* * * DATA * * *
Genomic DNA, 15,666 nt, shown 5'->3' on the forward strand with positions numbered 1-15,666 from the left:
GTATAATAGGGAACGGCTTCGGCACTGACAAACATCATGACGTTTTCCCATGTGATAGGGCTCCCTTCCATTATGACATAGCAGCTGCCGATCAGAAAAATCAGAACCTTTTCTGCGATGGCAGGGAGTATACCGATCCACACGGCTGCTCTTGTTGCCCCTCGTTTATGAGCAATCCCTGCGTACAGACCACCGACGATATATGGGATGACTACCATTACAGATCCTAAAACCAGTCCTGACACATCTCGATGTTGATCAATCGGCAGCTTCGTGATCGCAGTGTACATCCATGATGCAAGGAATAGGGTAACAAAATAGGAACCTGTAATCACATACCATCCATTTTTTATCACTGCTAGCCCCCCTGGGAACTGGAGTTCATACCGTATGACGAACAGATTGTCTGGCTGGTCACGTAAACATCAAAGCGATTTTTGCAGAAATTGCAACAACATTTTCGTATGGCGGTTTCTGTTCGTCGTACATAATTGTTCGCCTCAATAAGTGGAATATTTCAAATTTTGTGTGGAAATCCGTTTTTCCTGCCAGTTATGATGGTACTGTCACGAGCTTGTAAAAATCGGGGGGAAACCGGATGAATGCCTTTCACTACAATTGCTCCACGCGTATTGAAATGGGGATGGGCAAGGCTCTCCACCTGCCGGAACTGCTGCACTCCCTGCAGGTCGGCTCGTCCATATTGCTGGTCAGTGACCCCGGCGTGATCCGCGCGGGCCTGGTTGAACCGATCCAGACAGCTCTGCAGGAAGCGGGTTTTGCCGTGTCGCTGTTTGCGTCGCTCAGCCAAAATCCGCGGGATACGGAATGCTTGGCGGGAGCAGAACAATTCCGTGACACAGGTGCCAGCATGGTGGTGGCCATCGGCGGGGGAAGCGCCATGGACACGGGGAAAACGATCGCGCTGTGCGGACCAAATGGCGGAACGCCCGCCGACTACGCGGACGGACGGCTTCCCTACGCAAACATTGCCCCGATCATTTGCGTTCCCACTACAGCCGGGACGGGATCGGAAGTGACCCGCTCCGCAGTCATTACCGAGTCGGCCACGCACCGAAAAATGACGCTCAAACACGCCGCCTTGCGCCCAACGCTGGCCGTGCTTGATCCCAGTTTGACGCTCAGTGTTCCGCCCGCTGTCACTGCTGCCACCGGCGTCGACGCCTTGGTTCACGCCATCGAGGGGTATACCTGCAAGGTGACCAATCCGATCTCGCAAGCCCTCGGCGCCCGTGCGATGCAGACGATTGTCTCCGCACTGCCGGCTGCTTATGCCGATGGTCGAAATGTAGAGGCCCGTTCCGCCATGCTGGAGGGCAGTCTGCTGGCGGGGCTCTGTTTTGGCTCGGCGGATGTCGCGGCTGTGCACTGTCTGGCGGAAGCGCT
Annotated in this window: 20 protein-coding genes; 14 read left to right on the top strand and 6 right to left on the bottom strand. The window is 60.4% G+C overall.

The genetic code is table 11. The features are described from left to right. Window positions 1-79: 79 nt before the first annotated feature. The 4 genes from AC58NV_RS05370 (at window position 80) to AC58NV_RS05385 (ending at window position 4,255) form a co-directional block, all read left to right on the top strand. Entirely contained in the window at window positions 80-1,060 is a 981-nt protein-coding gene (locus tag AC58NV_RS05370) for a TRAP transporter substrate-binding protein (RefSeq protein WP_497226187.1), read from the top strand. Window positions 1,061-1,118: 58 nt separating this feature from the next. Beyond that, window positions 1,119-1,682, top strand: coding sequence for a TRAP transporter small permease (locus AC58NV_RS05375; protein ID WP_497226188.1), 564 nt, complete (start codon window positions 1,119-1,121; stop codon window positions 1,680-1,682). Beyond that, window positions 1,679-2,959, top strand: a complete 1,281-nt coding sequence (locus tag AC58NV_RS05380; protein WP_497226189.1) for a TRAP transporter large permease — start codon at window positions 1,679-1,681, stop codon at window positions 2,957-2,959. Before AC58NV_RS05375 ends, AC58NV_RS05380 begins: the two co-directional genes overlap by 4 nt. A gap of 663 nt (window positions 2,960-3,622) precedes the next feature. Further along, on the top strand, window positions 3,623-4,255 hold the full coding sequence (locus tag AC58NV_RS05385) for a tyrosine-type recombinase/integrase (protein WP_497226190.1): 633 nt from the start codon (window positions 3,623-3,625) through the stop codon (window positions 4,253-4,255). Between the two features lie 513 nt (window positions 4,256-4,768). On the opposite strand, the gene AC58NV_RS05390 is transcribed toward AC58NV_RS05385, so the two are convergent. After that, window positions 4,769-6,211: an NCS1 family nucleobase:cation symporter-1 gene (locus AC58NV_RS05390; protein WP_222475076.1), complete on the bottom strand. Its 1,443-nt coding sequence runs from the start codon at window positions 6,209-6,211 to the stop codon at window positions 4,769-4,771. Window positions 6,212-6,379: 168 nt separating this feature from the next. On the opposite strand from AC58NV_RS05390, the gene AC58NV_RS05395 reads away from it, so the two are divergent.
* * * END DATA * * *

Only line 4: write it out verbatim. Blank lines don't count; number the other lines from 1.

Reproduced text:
The genetic code is table 11. The features are described from left to right. Window positions 1-79: 79 nt before the first annotated feature. The 4 genes from AC58NV_RS05370 (at window position 80) to AC58NV_RS05385 (ending at window position 4,255) form a co-directional block, all read left to right on the top strand. Entirely contained in the window at window positions 80-1,060 is a 981-nt protein-coding gene (locus tag AC58NV_RS05370) for a TRAP transporter substrate-binding protein (RefSeq protein WP_497226187.1), read from the top strand. Window positions 1,061-1,118: 58 nt separating this feature from the next. Beyond that, window positions 1,119-1,682, top strand: coding sequence for a TRAP transporter small permease (locus AC58NV_RS05375; protein ID WP_497226188.1), 564 nt, complete (start codon window positions 1,119-1,121; stop codon window positions 1,680-1,682). Beyond that, window positions 1,679-2,959, top strand: a complete 1,281-nt coding sequence (locus tag AC58NV_RS05380; protein WP_497226189.1) for a TRAP transporter large permease — start codon at window positions 1,679-1,681, stop codon at window positions 2,957-2,959. Before AC58NV_RS05375 ends, AC58NV_RS05380 begins: the two co-directional genes overlap by 4 nt. A gap of 663 nt (window positions 2,960-3,622) precedes the next feature. Further along, on the top strand, window positions 3,623-4,255 hold the full coding sequence (locus tag AC58NV_RS05385) for a tyrosine-type recombinase/integrase (protein WP_497226190.1): 633 nt from the start codon (window positions 3,623-3,625) through the stop codon (window positions 4,253-4,255). Between the two features lie 513 nt (window positions 4,256-4,768). On the opposite strand, the gene AC58NV_RS05390 is transcribed toward AC58NV_RS05385, so the two are convergent. After that, window positions 4,769-6,211: an NCS1 family nucleobase:cation symporter-1 gene (locus AC58NV_RS05390; protein WP_222475076.1), complete on the bottom strand. Its 1,443-nt coding sequence runs from the start codon at window positions 6,209-6,211 to the stop codon at window positions 4,769-4,771. Window positions 6,212-6,379: 168 nt separating this feature from the next. On the opposite strand from AC58NV_RS05390, the gene AC58NV_RS05395 reads away from it, so the two are divergent.